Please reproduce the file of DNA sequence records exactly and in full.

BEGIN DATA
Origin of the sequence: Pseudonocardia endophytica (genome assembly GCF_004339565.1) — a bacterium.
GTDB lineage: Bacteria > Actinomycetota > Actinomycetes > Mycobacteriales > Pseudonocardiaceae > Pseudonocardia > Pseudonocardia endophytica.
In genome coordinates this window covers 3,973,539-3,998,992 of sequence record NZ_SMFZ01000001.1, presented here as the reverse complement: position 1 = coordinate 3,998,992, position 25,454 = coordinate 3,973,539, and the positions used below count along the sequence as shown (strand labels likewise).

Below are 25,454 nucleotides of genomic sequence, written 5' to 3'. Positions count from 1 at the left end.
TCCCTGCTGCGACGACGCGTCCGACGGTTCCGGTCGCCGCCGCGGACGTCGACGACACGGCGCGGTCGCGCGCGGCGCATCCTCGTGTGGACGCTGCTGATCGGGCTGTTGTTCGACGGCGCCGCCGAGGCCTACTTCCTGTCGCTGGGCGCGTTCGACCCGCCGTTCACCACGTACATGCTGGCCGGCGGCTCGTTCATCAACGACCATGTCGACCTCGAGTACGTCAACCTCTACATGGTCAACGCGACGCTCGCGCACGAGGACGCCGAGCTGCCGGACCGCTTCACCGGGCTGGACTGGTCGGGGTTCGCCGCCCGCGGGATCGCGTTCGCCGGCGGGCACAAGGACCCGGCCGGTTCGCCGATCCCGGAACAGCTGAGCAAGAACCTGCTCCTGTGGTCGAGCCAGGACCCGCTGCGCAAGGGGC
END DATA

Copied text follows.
Origin of the sequence: Pseudonocardia endophytica (genome assembly GCF_004339565.1) — a bacterium.
GTDB lineage: Bacteria > Actinomycetota > Actinomycetes > Mycobacteriales > Pseudonocardiaceae > Pseudonocardia > Pseudonocardia endophytica.
In genome coordinates this window covers 3,973,539-3,998,992 of sequence record NZ_SMFZ01000001.1, presented here as the reverse complement: position 1 = coordinate 3,998,992, position 25,454 = coordinate 3,973,539, and the positions used below count along the sequence as shown (strand labels likewise).

Below are 25,454 nucleotides of genomic sequence, written 5' to 3'. Positions count from 1 at the left end.
TCCCTGCTGCGACGACGCGTCCGACGGTTCCGGTCGCCGCCGCGGACGTCGACGACACGGCGCGGTCGCGCGCGGCGCATCCTCGTGTGGACGCTGCTGATCGGGCTGTTGTTCGACGGCGCCGCCGAGGCCTACTTCCTGTCGCTGGGCGCGTTCGACCCGCCGTTCACCACGTACATGCTGGCCGGCGGCTCGTTCATCAACGACCATGTCGACCTCGAGTACGTCAACCTCTACATGGTCAACGCGACGCTCGCGCACGAGGACGCCGAGCTGCCGGACCGCTTCACCGGGCTGGACTGGTCGGGGTTCGCCGCCCGCGGGATCGCGTTCGCCGGCGGGCACAAGGACCCGGCCGGTTCGCCGATCCCGGAACAGCTGAGCAAGAACCTGCTCCTGTGGTCGAGCCAGGACCCGCTGCGCAAGGGGC